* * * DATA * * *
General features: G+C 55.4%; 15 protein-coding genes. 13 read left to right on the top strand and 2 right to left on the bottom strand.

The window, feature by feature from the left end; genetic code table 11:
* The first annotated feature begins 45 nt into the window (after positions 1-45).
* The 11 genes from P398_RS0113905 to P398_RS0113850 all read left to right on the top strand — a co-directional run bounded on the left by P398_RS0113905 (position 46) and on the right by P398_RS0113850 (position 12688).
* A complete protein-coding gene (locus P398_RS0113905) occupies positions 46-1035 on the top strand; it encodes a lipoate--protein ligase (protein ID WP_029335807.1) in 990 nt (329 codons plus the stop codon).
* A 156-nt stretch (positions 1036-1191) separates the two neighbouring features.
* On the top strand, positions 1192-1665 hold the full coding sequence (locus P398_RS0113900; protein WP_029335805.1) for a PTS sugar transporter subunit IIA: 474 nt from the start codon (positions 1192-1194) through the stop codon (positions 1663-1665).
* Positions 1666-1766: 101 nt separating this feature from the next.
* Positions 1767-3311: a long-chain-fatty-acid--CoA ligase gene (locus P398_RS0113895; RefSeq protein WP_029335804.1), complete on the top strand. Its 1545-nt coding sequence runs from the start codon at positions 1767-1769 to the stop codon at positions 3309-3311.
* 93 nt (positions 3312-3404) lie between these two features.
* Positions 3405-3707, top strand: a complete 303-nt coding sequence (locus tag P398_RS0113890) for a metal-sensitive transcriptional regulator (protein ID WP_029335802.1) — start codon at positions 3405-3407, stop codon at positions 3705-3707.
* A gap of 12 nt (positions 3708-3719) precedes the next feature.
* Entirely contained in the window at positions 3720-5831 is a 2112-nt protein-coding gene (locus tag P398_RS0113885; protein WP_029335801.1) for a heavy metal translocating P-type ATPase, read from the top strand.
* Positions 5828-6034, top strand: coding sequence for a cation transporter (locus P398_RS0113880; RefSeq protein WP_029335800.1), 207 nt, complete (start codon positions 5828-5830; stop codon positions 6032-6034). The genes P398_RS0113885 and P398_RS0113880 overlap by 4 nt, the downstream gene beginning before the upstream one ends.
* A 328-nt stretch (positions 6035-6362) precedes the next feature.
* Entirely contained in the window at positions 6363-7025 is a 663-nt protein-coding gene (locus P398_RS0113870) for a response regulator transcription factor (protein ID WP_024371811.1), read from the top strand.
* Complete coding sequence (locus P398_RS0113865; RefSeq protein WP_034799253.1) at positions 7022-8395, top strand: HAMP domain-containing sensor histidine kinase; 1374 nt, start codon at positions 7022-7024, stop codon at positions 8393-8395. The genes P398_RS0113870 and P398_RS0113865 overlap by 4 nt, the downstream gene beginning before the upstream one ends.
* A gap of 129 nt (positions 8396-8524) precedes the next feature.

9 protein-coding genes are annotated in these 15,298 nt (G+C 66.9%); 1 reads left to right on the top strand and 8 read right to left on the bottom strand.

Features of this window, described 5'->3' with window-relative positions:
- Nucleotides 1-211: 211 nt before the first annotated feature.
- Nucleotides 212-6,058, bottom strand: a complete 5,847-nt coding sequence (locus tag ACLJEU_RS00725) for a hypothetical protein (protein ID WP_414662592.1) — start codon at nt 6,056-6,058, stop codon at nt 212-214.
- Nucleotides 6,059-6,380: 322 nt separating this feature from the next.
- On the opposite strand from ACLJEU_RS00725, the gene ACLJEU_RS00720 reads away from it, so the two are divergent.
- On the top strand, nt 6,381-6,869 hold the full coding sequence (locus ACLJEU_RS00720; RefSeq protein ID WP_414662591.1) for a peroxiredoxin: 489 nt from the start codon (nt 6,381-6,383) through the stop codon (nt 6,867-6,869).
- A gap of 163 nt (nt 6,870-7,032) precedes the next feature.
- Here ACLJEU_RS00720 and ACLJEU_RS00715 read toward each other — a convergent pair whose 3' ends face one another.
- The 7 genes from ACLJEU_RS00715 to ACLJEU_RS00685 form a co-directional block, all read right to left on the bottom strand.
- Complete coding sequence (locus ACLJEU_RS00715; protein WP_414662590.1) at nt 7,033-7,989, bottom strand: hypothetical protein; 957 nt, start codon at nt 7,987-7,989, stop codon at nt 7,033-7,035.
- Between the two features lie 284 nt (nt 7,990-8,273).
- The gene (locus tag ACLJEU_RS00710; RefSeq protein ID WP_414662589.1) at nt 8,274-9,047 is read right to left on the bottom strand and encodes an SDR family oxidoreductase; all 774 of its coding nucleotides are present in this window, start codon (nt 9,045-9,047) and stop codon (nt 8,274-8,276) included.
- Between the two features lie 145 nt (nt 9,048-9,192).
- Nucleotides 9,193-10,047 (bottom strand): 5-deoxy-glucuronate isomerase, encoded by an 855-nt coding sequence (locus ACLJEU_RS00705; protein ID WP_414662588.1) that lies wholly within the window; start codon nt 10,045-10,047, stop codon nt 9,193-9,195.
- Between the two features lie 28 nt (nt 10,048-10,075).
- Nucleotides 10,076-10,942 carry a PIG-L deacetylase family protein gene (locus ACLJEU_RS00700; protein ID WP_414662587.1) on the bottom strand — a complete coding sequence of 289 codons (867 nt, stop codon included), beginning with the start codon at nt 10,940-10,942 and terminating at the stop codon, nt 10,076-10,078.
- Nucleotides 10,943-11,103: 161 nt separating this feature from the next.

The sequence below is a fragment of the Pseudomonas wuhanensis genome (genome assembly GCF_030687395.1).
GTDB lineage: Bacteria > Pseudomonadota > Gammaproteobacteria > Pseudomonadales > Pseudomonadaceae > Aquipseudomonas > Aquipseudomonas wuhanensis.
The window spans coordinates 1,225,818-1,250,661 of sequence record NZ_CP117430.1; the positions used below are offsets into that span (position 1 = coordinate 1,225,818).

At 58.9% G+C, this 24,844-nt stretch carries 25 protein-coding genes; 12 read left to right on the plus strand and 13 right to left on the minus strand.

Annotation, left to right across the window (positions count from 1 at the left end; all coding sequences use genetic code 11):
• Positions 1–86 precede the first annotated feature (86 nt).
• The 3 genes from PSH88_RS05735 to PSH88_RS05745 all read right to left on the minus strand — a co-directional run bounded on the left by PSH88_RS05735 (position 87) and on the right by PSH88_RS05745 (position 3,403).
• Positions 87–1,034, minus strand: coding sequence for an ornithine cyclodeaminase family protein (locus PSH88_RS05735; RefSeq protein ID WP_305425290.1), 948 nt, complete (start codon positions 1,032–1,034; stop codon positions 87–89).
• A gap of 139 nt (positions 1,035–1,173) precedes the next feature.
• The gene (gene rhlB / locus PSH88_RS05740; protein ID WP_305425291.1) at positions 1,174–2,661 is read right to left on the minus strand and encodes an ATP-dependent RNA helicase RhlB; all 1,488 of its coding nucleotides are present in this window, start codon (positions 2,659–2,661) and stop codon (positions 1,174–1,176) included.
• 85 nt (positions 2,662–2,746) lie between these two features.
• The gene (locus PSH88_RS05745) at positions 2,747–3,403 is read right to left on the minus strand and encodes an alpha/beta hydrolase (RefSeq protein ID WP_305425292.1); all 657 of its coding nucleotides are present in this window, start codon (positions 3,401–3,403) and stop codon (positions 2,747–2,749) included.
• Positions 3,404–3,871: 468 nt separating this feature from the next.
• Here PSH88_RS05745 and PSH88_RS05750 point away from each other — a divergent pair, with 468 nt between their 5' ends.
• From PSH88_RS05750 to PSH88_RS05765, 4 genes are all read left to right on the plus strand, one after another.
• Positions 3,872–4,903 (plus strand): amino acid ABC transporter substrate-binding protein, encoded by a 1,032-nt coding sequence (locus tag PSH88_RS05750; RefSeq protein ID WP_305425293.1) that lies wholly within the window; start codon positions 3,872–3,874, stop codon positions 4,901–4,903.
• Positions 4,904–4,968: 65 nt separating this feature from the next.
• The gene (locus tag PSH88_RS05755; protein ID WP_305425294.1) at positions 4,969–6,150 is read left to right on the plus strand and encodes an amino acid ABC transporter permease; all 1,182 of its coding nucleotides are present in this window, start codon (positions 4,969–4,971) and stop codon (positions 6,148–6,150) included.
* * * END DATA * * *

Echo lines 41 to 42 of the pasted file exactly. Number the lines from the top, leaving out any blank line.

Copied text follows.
Annotation, left to right across the window (positions count from 1 at the left end; all coding sequences use genetic code 11):
• Positions 1–86 precede the first annotated feature (86 nt).